Webinar – Prevention of Sharps Injuries & Theatre Safety
On 5th October 2022, the Safety for All campaign hosted a webinar on the prevention of sharps injuries and theatre safety. There were over fifty people in attendance and there was a lively discussion throughout in person and on the chat. The webinar featured five presentations which are summarised below.
Ian Lindsley, Secretary of the SHBN, began by welcoming those on the call and talking through the speakers and the presentations. The first presentation was given by Martin McMahon of the Health and Safety Executive on the Post Implementation Review (PIR) of the Sharps Regulations 2013 by the HSE. The PIR will assess post implementation effectiveness of these legislative regulations against the objectives as laid out in the original impact assessment and must be concluded, submitted and agreed by Minister by 10 May 2023. The HSE are currently engaged in the evidence and analysis process to inform the final report to Parliament and asked those on the webinar and others to complete the questionnaire: https://forms.office.com/r/xHA7UUyFLW, asap as it will only be kept open for another week or so.
The next presentation was given by Terry Grimmond, Consultant Microbiologist, and provided attendees with an update on the progress of the new national Blood and Body Fluid Exposures (BBFE), or sharps injuries, survey and database. Attendees were informed of the importance of the creation of a national database for sharps injuries. To date, thirty trusts have responded to the survey which has now been shortened to three key questions in order to encourage further responses. Trusts informed the BBFE working group that workloads are currently incredibly high so it was agreed a shorter survey could increase response rates by taking significantly less time than the original 20+ question survey. The data so far indicates a lower rate of sharps injuries than perhaps expected, especially when compared with the RCN survey published in 2021. Terry called for more trusts to complete the survey and encouraged attendees to reach out with any questions or queries.
The third presentation continued with the theme of sharps injuries and healthcare worker safety and was given by Rose Gallagher, Professional Lead Infection Prevention and Control and Leona Cameron, Head of Health, Safety and Wellbeing, Royal College of Nursing. The presentation explained, in terms of sharps injuries, it is not just healthcare staff who are at risk; ancillary staff who work in healthcare environments or handle healthcare waste or equipment are also at risk. The RCN Survey published in 2021, with responses from more than 7,000 members, found that 63% have had a sharps injury in their career. Employers have a legal duty to carry out a suitable and sufficient sharps risk assessment in order to identify and implement adequate control measures to reduce the risk of harm. Controls in practice aim to change the behaviour of workers to reduce exposure to occupational hazards and should be implemented widely. The presentation concluded with a note on sustainability – healthcare is the 5th largest greenhouse gas producer globally and therefore action to reduce its climate warming emissions through procurement, transport, waste management and energy consumption are key.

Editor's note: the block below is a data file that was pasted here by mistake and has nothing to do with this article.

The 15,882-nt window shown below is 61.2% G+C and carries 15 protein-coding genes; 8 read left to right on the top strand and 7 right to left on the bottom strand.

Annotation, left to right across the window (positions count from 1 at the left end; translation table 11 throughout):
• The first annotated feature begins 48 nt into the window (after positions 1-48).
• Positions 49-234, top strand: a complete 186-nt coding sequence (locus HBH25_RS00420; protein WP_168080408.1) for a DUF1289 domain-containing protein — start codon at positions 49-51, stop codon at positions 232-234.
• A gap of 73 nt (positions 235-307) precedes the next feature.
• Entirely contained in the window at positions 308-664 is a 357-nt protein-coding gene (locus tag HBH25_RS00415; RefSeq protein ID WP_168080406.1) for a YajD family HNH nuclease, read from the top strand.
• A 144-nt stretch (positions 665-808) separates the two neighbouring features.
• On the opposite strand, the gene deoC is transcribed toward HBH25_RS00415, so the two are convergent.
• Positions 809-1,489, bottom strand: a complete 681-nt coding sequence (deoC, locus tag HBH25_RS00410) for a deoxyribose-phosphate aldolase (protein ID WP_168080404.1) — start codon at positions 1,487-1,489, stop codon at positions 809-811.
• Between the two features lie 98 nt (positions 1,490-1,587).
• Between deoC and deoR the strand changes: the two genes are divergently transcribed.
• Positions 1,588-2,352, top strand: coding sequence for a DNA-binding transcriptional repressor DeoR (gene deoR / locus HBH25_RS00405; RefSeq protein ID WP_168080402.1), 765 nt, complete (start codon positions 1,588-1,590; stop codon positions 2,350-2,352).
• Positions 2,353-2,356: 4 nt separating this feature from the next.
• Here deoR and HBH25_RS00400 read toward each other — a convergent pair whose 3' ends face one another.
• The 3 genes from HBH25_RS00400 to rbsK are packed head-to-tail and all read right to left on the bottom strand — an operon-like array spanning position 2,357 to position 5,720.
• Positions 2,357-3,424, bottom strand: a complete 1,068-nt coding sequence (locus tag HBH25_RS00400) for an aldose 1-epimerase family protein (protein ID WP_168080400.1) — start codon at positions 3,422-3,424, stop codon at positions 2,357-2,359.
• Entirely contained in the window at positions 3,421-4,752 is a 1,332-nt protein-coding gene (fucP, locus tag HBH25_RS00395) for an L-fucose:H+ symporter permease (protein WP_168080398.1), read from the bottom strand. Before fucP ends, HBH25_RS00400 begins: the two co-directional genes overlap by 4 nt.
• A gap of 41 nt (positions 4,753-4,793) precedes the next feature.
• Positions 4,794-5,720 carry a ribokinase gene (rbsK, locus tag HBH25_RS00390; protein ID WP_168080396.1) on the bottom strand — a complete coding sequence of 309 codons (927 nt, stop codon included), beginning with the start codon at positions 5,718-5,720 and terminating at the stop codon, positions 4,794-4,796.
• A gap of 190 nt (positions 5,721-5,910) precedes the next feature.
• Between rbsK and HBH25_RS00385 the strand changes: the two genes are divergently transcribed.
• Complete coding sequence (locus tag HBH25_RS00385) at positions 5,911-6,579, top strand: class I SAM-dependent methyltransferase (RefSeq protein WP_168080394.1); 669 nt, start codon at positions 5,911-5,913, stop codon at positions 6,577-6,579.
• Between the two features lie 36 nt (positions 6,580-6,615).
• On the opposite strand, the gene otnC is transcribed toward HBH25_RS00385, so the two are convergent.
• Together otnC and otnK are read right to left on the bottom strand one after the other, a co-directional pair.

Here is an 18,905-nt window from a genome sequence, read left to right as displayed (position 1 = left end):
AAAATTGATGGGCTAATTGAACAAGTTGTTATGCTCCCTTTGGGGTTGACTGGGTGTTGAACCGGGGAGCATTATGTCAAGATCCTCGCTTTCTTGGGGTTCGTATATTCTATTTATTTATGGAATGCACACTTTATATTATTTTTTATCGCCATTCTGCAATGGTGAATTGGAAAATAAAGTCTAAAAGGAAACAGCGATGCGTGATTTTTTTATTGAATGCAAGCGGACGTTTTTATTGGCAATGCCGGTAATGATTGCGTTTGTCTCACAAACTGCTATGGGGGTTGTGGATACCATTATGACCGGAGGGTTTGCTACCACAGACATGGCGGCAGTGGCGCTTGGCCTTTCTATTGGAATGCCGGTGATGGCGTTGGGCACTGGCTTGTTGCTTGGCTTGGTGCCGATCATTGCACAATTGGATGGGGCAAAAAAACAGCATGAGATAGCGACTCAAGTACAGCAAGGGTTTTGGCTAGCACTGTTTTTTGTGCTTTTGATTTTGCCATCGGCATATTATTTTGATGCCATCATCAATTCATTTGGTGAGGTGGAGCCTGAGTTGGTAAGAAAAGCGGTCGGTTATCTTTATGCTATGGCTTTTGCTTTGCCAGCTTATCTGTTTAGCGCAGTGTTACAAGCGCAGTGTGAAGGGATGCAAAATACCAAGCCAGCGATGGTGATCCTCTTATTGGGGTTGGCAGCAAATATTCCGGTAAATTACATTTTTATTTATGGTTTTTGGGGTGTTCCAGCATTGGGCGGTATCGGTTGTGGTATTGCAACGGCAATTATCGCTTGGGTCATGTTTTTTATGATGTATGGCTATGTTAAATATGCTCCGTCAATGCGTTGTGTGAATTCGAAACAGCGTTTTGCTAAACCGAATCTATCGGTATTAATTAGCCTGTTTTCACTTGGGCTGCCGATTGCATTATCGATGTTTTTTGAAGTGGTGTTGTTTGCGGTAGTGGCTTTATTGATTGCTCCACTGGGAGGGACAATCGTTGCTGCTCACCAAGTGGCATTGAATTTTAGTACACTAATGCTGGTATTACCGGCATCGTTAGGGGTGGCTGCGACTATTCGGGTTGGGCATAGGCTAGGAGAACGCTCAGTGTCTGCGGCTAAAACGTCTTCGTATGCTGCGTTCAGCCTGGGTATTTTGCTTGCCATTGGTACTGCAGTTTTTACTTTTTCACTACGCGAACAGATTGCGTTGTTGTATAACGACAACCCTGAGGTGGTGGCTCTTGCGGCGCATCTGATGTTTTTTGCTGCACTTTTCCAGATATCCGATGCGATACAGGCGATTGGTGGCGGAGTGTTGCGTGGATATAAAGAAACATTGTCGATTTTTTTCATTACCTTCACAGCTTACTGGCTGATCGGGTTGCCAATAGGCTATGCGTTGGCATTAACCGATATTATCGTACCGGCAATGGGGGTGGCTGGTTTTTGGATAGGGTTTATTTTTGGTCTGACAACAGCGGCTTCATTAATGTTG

The fourth presentation was given by Lindsay Keeley, Patient Safety & Quality Lead of the Association for Perioperative Practice (AfPP) and covered the topic of theatre safety. The presentation explained the current legislation in place around theatre safety and focussed on risk management and safety in the perioperative environment. The point was made that risk management and patient safety is one of the most fundamental principles of service delivery in healthcare today especially in the operating theatre. There is a minimum benchmark standard of five staff for each operating theatre depending on skill mix, speciality, complexity , and patient care and those staff have a duty to take reasonable care of their own health and safety and that of others who may be affected by their actions. The presentation concluded by setting out the six key elements of effective safety programmes: hazard assessment, training, policies & procedure, accident investigations, measurement and management commitment. Lindsay informed attendees that the AfPP provides evidence-based guidance, standards and recommendations on risk management to enhance perioperative practitioners’ knowledge on safe handling and positioning of patients in the perioperative environment.
The final presentation was a case study on surgical smoke and creating a smoke free environment in theatres by Lisa Nealen, from the Queen Elizabeth Foundation Trust, Newcastle. Lisa spoke about her own personal experiences of not only the hazards of surgical smoke but also the health hazards posed by surgical fluid waste and explained why it is so important that we create safer theatre environments for patients and staff. The presentation detailed how to create a smoke free operating theatre and the guidelines which have been adopted which help to deliver a safer working environment.